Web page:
Huey ‘Piano’ Smith, New Orleans R&B Star, Dies at 89

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New Orleans R&B pioneer Huey “Piano” Smith, whose hits included “Rockin’ Pneumonia and the Boogie Woogie Flu” and “Don’t You Just Know It,” died Monday (Feb. 13, 2023) in Baton Rouge, La. He was 89. The cause of death has not been reported.

Smith’s songs, many of which he co-wrote, have been covered widely by artists in the rock, R&B and country genres, including Jerry Lee Lewis, Aerosmith, Tom Jones, the Grateful Dead, Professor Longhair, Deep Purple, Dr. John, Herman’s Hermits, the Beach Boys, Jimmy Buffett, John Fogerty, Patti LaBelle, Paul Simon and others. Frankie Ford had a #14 hit with Smith’s “Sea Cruise” and Johnny Rivers, in 1972, cut “Rockin’ Pneumonia…” which peaked at #6 on Billboard’s pop chart.

Huey Pierce Smith was born Jan. 26, 1934, in New Orleans, and learned to play boogie-woogie piano in the style of Meade Lux Lewis and Albert Ammons. When rhythm and blues gained popularity, Smith extended his influences to include local heroes such as Fats Domino and Professor Longhair. Smith wrote his first song at age eight and began performing in New Orleans clubs by the time he was 15.

At 18, Smith signed his first recording contract, with Savoy Records, and in 1955 he began playing on recording sessions, including releases by Little Richard, Lloyd Price and Earl King. In 1956, Smith signed with Ace Records and recorded several sides with the Rhythm Aces, a studio group that included Mac Rebennack, the future Dr. John, among others.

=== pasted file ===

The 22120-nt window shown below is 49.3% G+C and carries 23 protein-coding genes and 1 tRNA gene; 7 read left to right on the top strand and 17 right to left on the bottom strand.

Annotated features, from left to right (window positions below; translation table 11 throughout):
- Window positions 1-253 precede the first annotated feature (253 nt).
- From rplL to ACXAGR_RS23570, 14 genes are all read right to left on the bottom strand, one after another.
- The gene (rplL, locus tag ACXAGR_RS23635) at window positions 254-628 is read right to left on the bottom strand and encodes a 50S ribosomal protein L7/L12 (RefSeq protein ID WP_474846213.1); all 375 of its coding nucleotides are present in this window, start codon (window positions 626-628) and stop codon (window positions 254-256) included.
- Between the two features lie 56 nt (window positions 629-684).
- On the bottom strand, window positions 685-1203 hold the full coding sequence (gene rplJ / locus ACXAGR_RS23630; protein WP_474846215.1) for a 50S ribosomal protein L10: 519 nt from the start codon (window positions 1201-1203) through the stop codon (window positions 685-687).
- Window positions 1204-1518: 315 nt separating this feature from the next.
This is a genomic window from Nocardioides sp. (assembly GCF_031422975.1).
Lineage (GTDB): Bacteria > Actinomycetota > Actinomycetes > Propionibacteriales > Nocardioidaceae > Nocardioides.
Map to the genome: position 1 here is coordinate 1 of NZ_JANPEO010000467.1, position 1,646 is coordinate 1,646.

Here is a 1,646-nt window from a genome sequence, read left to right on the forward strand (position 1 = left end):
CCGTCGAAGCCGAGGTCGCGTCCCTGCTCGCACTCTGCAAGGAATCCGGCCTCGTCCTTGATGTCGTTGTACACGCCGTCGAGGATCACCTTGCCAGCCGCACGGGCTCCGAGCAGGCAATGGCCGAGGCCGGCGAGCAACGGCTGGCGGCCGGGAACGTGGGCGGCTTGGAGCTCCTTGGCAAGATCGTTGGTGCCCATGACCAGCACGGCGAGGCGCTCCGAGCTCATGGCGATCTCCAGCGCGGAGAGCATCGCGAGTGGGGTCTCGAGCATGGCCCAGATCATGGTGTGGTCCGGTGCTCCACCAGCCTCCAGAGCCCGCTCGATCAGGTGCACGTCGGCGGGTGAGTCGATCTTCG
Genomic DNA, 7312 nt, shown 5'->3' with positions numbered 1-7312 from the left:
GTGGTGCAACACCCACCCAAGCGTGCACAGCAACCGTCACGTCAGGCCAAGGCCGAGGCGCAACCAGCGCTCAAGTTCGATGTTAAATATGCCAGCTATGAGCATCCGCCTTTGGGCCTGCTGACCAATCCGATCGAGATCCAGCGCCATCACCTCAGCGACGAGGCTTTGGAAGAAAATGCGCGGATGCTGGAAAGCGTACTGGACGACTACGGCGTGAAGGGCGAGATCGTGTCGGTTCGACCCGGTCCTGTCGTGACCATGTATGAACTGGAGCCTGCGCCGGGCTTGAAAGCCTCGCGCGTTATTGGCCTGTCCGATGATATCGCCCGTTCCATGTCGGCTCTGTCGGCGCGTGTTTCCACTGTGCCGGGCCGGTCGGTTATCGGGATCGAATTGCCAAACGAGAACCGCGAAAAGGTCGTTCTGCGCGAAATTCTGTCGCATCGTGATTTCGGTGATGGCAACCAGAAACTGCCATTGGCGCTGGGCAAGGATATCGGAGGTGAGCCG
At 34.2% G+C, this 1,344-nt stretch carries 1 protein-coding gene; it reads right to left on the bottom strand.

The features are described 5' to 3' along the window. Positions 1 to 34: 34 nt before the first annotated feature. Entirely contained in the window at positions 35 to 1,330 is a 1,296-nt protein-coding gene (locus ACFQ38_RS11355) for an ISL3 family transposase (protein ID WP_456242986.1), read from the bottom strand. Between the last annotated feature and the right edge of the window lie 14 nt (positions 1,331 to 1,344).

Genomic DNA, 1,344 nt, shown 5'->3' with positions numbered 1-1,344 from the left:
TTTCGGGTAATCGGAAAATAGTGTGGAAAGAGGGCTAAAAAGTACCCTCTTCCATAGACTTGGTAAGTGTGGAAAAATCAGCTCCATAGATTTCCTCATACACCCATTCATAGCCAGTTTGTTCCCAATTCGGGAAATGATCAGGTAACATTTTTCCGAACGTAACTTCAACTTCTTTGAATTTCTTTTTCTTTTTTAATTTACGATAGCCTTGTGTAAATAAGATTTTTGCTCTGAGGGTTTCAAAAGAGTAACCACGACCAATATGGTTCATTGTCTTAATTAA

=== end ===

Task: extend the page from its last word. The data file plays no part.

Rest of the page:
In 1957, Smith formed Huey Smith and the Clowns and recorded his composition “Rockin’ Pneumonia and the Boogie Woogie Flu,” co-credited to former Specialty Records producer Johnny Vincent. (The song was recorded in two parts, with “Part 2” on the single’s B-side.) The single reached #5 on the Billboard R&B chart and although it only climbed to #52 on the pop chart, it remained a favorite for other artists to perform over the years.

“Don’t You Just Know It,” released in 1958, hit #4 on the Billboard R&B chart and #9 pop. Smith only placed two more singles on the pop chart, but neither song came close to matching the success of the other two. After leaving Ace Records, he continued to perform and record with the Clowns and under other names.

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In 1979, Smith made his debut at the New Orleans Jazz & Heritage Festival, and in 2000, he was honored with a Pioneer Award by the Rhythm and Blues Foundation.

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  1. Rich
    #1 Rich 16 February, 2023, 00:27

    Huey and The Clowns were fantastic. I remember hearing their music played at Mardi Gras parties, king cake parties, all up and down New Orleans in the 60s.

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